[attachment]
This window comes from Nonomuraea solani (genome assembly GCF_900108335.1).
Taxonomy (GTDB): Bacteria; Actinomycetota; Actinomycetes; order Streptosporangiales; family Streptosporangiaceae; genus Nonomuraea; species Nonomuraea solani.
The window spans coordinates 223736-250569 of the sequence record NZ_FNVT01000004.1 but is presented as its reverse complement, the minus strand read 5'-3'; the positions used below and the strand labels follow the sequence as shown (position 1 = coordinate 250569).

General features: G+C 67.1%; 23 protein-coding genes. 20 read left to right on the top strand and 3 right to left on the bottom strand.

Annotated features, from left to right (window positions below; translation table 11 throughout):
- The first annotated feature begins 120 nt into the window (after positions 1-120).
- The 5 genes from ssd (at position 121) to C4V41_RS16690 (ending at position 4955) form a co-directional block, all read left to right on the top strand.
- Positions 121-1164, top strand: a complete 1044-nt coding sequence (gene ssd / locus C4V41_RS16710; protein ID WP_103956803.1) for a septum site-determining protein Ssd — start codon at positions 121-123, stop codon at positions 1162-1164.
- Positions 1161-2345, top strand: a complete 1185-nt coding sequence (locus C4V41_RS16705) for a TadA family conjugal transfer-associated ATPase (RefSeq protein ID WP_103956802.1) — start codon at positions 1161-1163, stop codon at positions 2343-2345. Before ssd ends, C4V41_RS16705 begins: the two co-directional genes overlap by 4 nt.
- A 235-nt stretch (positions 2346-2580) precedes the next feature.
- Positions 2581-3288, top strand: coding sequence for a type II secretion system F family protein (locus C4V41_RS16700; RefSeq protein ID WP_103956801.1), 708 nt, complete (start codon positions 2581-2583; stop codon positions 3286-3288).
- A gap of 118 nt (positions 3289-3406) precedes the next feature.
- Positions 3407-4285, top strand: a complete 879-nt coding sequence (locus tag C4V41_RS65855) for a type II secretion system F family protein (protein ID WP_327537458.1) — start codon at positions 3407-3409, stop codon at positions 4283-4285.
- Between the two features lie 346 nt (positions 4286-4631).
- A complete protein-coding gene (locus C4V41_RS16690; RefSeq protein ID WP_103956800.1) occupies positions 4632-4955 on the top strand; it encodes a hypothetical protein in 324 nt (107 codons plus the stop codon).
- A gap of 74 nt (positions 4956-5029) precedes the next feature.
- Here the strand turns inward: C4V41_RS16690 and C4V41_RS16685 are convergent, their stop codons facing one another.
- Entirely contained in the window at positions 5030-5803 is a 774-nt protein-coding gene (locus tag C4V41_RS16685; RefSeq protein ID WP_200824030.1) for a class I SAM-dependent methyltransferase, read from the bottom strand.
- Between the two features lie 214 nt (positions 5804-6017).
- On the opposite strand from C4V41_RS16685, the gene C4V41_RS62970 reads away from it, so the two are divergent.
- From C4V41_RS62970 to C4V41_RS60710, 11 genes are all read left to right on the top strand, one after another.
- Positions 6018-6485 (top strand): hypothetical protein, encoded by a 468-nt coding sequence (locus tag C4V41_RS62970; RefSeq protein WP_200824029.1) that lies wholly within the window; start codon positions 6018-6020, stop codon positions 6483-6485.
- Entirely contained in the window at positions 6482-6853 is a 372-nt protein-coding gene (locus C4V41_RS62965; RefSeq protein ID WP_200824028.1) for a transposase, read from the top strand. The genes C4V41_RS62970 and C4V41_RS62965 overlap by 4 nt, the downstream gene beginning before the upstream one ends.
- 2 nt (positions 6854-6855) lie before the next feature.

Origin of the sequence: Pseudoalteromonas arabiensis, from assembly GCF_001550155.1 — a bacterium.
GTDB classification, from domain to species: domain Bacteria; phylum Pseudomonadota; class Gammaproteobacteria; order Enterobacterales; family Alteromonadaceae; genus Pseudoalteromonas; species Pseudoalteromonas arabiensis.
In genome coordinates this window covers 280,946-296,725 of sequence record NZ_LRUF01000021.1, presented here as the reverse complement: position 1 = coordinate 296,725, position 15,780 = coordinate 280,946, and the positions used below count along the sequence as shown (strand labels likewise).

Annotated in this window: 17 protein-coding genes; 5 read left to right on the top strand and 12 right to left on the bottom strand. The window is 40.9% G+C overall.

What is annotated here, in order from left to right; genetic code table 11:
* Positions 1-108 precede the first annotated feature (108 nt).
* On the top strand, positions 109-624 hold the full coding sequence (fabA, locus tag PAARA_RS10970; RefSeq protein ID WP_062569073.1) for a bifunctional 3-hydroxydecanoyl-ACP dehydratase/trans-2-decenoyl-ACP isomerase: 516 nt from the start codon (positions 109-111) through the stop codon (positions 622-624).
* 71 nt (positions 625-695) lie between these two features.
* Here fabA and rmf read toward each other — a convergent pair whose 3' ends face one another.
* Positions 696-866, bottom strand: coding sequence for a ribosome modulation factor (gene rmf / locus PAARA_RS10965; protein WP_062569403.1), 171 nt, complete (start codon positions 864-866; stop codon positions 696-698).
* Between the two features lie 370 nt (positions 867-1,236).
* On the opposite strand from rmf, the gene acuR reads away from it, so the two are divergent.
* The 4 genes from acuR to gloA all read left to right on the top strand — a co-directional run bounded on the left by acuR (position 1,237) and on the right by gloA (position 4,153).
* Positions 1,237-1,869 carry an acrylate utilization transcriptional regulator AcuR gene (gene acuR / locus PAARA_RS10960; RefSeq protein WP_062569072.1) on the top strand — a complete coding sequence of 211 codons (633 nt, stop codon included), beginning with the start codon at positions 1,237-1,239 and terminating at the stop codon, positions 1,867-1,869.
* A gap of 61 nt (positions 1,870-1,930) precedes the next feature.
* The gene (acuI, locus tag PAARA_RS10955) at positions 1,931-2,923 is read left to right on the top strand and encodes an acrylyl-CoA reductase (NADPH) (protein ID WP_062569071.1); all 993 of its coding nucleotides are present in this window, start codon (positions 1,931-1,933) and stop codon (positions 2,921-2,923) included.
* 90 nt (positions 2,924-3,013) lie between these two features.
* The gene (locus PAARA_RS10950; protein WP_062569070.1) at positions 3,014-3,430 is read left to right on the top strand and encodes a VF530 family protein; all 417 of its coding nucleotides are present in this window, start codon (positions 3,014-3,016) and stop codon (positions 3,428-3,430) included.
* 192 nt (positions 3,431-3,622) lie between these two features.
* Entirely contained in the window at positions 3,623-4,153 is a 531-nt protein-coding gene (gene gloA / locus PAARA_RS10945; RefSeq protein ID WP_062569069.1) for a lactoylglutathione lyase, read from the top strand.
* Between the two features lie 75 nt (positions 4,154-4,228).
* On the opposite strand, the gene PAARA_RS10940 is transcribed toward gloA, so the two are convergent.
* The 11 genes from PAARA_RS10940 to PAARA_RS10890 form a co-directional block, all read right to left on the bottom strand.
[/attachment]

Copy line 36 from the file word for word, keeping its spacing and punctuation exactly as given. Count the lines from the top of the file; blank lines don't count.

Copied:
* On the opposite strand from rmf, the gene acuR reads away from it, so the two are divergent.